Why Do So Many Pretty Female Comedians Pretend They're Ugly?

Phyllis Diller was among the first to show us all that women could, indeed, be funny—but they'd have to give up their looks, smarts, and accomplishments first.

AP Images; NBC

After Phyllis Diller died this week at the age of 95, many an obituary fondly remembered the comedienne for her big laugh, her ou­trageous hair, her cartoonishly hideous outfits, and the refreshing, unceremonious manner in which she brushed aside the expectations of what was previously off-limits for women to joke about.

But there's one superlative Diller earned that's only been hinted at in the days since she passed: She may be the only woman ever deemed too sexy for Playboy.

Yes, that's right. The comedienne posed for the lad mag--as a gag, she would later explain--in the late 1960s. Playboy's editors thought it would be funny, she said, and what better way to get a laugh than by sending out seductive centerfold photos of a hilariously tacky, impressively unsexy woman? It seemed like a foolproof plan.

There was, however, one problem: Diller, who had long obscured her figure with the trademark ill-fitting lamé dresses she often wore onstage, turned out to have a shapely, sexy physique--and a pretty face, too, under all her clownish makeup. To everyone's bewilderment (except maybe Phyllis Diller's), Phyllis Diller was a bombshell.

So, as the legend goes, the startled Playboy execs scrapped the photos, deeming them too sexy for their comical purposes, and the pictures were never published.

Diller was a performer who built a career out of making fun of her supposed unattractiveness. "A peeping Tom threw up on my window sill," she once told an audience. She also targeted her own social and sexual ineptitude; her decrepit, aging body; and her failures at traditional femininity. "My cooking is so bad my kids thought Thanksgiving was to commemorate Pearl Harbor," she famously quipped.

But obituaries have brought to light this week that the real Diller--the offstage, offscreen Diller--was not only an attractive woman, but also a gourmet chef, a painter, a pianist, and a shrewd humorist who crafted almost all of her own material.

Diller's reign as the frumpish, clumsy queen of the underbrag was groundbreaking on many levels. She did, after all, prove that women with bad hair, bad cooking, and loud mouths could be America's sweethearts, too. She was an iconoclast, a refreshing antidote to the June Cleavers and Harriet Nelsons that had been dominating pop culture in the years prior. But Diller's trademark brand of hapless, self-deprecating, ugly-girl humor was based an invented set of shortcomings she didn't actually have. Which highlights a weird glitch in the system that still plagues women in comedy today: Why can't funny women be hot? Or accomplished? Or smart? Why do so many women with these otherwise highly valued traits have to downplay them to get laughs?

Diller was one of the first to disguise her sex appeal for the sake of her comedy, but she wasn't by any means one of the last. Many beloved female humorists, both now and in the past, have made the deliberate choice to highlight their un-sexiness in the interest of being funny.

And there's a disturbingly simple explanation for that. "You can't have people look at you and listen to you at the same time," says Gina Barreca, a professor of English literature and feminist theory at the University of Connecticut, with a laugh.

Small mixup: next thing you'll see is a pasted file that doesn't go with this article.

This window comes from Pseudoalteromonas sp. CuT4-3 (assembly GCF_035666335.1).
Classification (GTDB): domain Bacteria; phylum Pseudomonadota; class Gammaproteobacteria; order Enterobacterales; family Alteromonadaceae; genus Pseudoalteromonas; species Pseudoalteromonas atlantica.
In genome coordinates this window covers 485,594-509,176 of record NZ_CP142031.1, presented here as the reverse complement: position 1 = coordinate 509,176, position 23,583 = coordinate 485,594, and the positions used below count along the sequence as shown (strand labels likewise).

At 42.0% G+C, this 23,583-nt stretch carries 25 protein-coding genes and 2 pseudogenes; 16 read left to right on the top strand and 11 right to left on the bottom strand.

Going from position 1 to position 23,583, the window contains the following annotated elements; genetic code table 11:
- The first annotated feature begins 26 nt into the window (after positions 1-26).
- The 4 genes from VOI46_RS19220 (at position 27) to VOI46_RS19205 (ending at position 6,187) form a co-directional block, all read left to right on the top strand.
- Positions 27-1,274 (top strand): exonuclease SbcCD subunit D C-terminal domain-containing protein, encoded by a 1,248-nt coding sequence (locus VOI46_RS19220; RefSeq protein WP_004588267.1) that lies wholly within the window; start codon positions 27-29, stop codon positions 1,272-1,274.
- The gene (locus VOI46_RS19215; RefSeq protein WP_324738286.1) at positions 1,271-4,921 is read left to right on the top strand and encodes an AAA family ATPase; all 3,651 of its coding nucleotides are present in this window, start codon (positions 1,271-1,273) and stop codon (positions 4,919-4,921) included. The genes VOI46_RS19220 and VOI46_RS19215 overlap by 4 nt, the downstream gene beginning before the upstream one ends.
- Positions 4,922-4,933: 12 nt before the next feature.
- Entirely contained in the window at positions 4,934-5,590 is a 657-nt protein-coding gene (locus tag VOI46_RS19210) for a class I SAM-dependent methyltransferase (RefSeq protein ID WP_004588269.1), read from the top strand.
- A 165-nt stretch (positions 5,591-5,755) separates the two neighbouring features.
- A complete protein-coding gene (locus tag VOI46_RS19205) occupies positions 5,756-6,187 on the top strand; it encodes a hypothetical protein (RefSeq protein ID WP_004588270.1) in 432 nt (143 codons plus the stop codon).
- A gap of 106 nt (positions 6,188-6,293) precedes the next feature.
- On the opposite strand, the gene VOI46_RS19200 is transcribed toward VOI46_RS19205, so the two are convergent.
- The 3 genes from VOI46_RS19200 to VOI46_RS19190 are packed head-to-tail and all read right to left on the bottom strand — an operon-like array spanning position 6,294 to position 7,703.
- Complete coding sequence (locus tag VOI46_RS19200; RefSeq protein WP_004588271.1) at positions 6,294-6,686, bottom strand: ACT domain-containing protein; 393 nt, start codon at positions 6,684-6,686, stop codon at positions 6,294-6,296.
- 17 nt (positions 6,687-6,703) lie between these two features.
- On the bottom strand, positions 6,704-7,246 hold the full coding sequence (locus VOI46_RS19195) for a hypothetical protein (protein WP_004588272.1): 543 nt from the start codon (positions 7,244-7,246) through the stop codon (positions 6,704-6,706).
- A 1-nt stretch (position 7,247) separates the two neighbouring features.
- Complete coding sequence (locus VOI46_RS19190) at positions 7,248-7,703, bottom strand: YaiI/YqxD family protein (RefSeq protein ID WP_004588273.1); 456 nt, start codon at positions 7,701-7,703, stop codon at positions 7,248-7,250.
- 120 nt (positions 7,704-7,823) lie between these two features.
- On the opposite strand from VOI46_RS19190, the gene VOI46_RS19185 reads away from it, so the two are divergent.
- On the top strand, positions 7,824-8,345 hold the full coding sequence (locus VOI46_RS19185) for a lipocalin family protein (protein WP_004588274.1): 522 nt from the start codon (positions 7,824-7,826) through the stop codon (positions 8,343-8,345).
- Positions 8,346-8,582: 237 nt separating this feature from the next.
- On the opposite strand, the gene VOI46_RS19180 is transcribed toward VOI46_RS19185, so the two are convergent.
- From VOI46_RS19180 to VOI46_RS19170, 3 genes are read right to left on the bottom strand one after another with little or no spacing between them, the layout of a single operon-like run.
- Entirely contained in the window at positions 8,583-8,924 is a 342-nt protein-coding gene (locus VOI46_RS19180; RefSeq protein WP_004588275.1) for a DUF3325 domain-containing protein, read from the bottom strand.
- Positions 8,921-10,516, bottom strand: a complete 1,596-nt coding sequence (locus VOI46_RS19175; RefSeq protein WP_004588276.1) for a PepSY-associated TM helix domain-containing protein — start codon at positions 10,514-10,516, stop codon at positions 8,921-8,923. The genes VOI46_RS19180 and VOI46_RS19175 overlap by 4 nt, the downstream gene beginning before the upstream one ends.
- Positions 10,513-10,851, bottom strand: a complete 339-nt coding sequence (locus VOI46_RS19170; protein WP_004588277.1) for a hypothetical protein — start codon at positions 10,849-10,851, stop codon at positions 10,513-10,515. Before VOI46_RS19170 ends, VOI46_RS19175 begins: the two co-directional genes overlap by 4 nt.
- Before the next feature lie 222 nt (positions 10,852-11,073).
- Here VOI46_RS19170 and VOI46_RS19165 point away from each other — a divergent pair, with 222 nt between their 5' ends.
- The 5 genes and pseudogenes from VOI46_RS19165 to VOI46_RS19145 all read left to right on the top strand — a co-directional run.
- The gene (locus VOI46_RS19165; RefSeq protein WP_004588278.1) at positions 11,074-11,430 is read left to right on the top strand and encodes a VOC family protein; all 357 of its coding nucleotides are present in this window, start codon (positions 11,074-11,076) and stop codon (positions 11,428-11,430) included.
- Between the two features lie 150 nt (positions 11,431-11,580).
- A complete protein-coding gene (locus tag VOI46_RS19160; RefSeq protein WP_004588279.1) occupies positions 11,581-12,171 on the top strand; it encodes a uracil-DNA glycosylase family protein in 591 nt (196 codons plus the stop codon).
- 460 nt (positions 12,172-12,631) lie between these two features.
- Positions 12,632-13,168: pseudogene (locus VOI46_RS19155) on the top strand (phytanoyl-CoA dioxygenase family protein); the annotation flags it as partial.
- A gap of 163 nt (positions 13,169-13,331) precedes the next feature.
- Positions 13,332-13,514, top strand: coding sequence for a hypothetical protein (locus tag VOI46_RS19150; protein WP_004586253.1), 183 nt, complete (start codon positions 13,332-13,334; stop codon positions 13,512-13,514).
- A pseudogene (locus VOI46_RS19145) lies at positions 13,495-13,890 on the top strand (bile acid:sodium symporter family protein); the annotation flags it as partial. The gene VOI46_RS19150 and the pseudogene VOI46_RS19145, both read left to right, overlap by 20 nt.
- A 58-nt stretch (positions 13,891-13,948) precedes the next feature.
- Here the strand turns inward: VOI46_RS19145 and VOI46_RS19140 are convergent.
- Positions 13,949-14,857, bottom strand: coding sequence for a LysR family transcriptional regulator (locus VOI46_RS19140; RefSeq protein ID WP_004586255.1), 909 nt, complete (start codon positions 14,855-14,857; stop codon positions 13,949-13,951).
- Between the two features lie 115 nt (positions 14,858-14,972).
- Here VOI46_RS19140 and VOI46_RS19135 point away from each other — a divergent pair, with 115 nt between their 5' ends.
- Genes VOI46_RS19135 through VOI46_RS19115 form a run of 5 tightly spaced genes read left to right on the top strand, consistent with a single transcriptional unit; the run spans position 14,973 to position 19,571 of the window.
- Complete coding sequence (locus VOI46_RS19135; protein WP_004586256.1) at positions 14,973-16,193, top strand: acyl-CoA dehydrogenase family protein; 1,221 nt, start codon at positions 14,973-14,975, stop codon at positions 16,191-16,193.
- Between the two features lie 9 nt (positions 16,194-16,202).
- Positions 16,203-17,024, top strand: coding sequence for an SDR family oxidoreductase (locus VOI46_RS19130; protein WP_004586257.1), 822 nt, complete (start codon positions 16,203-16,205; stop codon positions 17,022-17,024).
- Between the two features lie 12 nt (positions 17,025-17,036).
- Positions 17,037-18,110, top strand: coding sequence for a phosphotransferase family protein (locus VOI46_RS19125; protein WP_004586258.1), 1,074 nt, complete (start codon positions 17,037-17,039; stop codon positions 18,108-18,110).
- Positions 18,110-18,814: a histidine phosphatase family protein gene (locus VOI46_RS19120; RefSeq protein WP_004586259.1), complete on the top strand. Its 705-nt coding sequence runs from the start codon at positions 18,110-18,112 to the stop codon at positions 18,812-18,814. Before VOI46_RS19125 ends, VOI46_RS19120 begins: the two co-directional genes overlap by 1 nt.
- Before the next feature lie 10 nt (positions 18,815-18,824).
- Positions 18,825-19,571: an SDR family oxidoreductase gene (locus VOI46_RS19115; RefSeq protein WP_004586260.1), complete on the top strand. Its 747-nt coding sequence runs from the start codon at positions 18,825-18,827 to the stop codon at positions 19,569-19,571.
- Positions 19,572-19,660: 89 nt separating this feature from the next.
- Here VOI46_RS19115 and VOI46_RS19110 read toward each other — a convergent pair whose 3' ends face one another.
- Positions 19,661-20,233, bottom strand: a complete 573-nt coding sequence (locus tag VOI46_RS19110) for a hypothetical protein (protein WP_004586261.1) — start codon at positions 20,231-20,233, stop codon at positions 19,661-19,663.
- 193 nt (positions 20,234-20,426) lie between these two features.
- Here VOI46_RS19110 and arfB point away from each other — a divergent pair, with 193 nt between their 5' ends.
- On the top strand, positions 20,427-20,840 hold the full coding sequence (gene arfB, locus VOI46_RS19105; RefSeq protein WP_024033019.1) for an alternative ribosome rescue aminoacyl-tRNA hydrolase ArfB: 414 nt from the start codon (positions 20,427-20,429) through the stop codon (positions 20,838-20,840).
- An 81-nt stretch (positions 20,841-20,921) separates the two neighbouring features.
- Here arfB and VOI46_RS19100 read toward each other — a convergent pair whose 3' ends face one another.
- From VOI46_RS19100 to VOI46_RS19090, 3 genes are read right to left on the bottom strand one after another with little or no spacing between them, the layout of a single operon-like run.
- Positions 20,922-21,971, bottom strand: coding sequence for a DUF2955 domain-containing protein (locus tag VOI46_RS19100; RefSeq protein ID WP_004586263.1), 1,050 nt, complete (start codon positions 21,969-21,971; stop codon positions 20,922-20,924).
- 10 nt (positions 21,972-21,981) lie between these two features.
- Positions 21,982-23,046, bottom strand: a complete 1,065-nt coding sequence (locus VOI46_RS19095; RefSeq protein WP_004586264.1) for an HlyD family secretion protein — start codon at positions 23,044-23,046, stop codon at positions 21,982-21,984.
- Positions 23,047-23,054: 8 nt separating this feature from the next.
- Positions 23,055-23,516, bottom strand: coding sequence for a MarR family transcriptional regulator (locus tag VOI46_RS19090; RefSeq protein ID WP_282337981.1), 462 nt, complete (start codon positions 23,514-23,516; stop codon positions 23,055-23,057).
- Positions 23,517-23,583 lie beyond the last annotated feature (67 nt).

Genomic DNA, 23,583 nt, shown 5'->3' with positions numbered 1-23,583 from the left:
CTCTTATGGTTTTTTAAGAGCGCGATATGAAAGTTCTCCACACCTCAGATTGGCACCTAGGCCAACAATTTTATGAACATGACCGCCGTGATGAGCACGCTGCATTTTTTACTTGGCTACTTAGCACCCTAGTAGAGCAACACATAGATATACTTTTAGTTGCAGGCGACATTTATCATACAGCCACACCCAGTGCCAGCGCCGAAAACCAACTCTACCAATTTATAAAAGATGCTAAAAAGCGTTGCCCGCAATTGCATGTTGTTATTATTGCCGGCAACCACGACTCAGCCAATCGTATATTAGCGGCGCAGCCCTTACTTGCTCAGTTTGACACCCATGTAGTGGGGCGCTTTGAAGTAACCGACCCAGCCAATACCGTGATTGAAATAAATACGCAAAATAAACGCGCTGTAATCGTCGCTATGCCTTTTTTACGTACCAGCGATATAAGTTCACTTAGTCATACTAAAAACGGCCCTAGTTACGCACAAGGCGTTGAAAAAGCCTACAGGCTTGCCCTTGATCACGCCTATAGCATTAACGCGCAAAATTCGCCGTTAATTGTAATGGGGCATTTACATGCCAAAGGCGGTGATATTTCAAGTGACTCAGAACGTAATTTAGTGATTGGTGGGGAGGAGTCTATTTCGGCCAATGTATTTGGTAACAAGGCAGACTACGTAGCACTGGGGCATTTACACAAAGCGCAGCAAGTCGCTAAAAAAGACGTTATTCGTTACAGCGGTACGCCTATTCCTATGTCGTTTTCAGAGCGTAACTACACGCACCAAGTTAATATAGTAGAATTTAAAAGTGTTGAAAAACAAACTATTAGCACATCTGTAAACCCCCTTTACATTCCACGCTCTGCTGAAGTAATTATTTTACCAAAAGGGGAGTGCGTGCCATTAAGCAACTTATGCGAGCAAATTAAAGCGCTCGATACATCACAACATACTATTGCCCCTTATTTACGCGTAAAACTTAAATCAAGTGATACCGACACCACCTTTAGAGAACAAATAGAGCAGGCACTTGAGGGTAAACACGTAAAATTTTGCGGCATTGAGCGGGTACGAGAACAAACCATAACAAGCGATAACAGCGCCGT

According to Barreca, young, attractive female comics in the stand-up industry have always been targets of sexualized heckling. Even today, "They still have people screaming at them, 'Take your clothes off!,'" she says, "or "'Shut up and show me your tits!'" Realizing this, Diller cleverly diverted masculine attention away from her looks by making herself ugly. "She took herself out of the sexual marketplace," Barreca explains.

Today, Diller's most recognizable heir apparent in the "attractive-woman-with-a-homely-comedy-persona" tradition may be Tina Fey. A disciple of Diller's, the 30 Rock star remarked in her 2011 essay collection Bossypants that her her pre-makeup, wet-haired self resembles "an uncooked chicken leg," and professed that when left to her own devices she clothes herself like she's "here to service your aquarium." And her 30 Rock character Liz Lemon, a high-powered, frequently frazzled TV showrunner who's somehow always losing at her own game, is often put down, even inadvertently, by her colleagues for her appearance: "Lemon, the grown-up dating world is like your haircut," sighs Jack, Alec Baldwin's corporate condescender-in-chief. "Sometimes, awkward triangles occur."

And yet, in the spring of 2010, Fey had her own Phyllis-Diller-in-Playboy moment. One surprisingly smokin'-hot Tina Fey graced the cover of Esquire, vamping in red lipstick, stilettos, and handcuffs. It's hard not to look at the hard-partying themed spread--especially the cover image--without hearing a Tracy Morgan-style "Damn, Liz Lemon!" in your head. But Fey herself was quick to declaw any notion that the photos had captured the real, raw, "unleashed" Tina Fey. "The idea of the photo shoot is something like my wild night out. The irony being that I don't do that," she explained in the accompanying interview. "I got to get my kid into kindergarten." Almost every photo from the spread, too, features ­­Fey cheekily derailing the shoot's straight-faced, male-gaze sensuality--absentmindedly streaking lipstick across her cheek, for example, or falling into a laundry cart in the hallway of a swanky hotel.

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Ashley Fetters is a former associate editor at The Atlantic.

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